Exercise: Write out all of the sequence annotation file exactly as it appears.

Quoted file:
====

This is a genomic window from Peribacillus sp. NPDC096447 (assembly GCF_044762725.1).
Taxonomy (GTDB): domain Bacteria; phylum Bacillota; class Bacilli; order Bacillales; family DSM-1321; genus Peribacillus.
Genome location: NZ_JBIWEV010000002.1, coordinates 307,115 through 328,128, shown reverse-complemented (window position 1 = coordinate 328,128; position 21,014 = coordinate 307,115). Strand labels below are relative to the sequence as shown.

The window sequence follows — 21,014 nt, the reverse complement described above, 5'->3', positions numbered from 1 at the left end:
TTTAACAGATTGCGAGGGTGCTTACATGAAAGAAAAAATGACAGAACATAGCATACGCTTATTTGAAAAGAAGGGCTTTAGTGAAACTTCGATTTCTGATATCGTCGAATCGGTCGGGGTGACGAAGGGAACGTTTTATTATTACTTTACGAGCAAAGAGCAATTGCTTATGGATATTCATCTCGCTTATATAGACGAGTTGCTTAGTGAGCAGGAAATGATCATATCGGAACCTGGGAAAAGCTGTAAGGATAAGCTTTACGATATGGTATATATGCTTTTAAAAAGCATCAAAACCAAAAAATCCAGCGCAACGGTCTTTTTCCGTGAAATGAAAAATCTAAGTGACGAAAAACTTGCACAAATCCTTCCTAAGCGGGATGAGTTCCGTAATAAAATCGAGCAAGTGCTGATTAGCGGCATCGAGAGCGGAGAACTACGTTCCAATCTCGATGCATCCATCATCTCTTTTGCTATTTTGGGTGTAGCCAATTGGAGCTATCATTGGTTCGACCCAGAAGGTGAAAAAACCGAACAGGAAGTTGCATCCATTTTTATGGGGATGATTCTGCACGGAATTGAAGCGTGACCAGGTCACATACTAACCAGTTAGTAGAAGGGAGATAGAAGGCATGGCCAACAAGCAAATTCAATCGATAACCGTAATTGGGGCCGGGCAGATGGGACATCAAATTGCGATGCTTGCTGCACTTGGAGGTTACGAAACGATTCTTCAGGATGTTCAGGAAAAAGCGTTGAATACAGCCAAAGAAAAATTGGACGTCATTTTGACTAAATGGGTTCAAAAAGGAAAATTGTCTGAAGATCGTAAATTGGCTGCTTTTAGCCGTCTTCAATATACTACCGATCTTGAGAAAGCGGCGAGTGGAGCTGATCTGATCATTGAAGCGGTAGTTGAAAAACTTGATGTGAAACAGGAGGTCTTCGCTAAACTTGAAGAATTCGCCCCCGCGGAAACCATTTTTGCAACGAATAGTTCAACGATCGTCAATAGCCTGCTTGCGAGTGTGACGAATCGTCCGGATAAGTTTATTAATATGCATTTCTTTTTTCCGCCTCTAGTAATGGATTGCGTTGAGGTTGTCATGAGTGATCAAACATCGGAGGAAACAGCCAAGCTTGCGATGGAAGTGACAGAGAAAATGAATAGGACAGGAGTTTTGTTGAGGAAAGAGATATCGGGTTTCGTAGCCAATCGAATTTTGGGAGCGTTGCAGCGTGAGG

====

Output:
This is a genomic window from Peribacillus sp. NPDC096447 (assembly GCF_044762725.1).
Taxonomy (GTDB): domain Bacteria; phylum Bacillota; class Bacilli; order Bacillales; family DSM-1321; genus Peribacillus.
Genome location: NZ_JBIWEV010000002.1, coordinates 307,115 through 328,128, shown reverse-complemented (window position 1 = coordinate 328,128; position 21,014 = coordinate 307,115). Strand labels below are relative to the sequence as shown.

The window sequence follows — 21,014 nt, the reverse complement described above, 5'->3', positions numbered from 1 at the left end:
TTTAACAGATTGCGAGGGTGCTTACATGAAAGAAAAAATGACAGAACATAGCATACGCTTATTTGAAAAGAAGGGCTTTAGTGAAACTTCGATTTCTGATATCGTCGAATCGGTCGGGGTGACGAAGGGAACGTTTTATTATTACTTTACGAGCAAAGAGCAATTGCTTATGGATATTCATCTCGCTTATATAGACGAGTTGCTTAGTGAGCAGGAAATGATCATATCGGAACCTGGGAAAAGCTGTAAGGATAAGCTTTACGATATGGTATATATGCTTTTAAAAAGCATCAAAACCAAAAAATCCAGCGCAACGGTCTTTTTCCGTGAAATGAAAAATCTAAGTGACGAAAAACTTGCACAAATCCTTCCTAAGCGGGATGAGTTCCGTAATAAAATCGAGCAAGTGCTGATTAGCGGCATCGAGAGCGGAGAACTACGTTCCAATCTCGATGCATCCATCATCTCTTTTGCTATTTTGGGTGTAGCCAATTGGAGCTATCATTGGTTCGACCCAGAAGGTGAAAAAACCGAACAGGAAGTTGCATCCATTTTTATGGGGATGATTCTGCACGGAATTGAAGCGTGACCAGGTCACATACTAACCAGTTAGTAGAAGGGAGATAGAAGGCATGGCCAACAAGCAAATTCAATCGATAACCGTAATTGGGGCCGGGCAGATGGGACATCAAATTGCGATGCTTGCTGCACTTGGAGGTTACGAAACGATTCTTCAGGATGTTCAGGAAAAAGCGTTGAATACAGCCAAAGAAAAATTGGACGTCATTTTGACTAAATGGGTTCAAAAAGGAAAATTGTCTGAAGATCGTAAATTGGCTGCTTTTAGCCGTCTTCAATATACTACCGATCTTGAGAAAGCGGCGAGTGGAGCTGATCTGATCATTGAAGCGGTAGTTGAAAAACTTGATGTGAAACAGGAGGTCTTCGCTAAACTTGAAGAATTCGCCCCCGCGGAAACCATTTTTGCAACGAATAGTTCAACGATCGTCAATAGCCTGCTTGCGAGTGTGACGAATCGTCCGGATAAGTTTATTAATATGCATTTCTTTTTTCCGCCTCTAGTAATGGATTGCGTTGAGGTTGTCATGAGTGATCAAACATCGGAGGAAACAGCCAAGCTTGCGATGGAAGTGACAGAGAAAATGAATAGGACAGGAGTTTTGTTGAGGAAAGAGATATCGGGTTTCGTAGCCAATCGAATTTTGGGAGCGTTGCAGCGTGAGG